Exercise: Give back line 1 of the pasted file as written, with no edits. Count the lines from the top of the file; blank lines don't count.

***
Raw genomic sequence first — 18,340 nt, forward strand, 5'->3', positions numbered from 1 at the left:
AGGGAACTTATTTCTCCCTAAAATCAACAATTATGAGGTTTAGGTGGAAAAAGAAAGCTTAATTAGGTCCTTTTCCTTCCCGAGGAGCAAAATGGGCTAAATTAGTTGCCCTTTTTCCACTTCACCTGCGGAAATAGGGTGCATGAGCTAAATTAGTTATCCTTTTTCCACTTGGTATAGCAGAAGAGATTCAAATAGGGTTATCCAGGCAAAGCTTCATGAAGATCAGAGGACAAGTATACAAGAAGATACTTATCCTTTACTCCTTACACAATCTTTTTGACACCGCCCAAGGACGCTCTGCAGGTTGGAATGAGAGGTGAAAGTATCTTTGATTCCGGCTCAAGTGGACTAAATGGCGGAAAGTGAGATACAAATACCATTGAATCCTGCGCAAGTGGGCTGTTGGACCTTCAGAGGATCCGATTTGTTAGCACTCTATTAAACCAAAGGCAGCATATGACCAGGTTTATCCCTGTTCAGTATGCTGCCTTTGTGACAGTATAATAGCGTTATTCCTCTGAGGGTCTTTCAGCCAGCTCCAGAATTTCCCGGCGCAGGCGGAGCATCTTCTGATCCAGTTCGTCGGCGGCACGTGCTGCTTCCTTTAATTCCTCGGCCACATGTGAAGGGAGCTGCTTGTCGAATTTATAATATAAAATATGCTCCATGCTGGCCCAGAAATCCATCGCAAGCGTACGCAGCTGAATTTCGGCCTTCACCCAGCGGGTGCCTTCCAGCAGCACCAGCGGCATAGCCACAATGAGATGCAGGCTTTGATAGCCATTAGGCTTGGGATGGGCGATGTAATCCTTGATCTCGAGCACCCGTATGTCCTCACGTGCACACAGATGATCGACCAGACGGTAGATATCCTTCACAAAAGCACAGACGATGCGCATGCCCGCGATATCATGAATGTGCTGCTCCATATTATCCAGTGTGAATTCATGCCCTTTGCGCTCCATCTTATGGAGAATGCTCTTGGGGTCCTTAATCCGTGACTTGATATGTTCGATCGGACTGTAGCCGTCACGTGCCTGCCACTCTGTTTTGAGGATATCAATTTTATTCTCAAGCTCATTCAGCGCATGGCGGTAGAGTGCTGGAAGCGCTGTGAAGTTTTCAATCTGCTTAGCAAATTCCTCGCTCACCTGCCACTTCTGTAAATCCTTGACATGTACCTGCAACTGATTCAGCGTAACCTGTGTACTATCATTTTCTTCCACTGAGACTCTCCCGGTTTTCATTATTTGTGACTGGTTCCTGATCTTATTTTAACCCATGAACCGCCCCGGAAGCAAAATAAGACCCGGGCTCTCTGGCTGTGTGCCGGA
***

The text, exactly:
Raw genomic sequence first — 18,340 nt, forward strand, 5'->3', positions numbered from 1 at the left: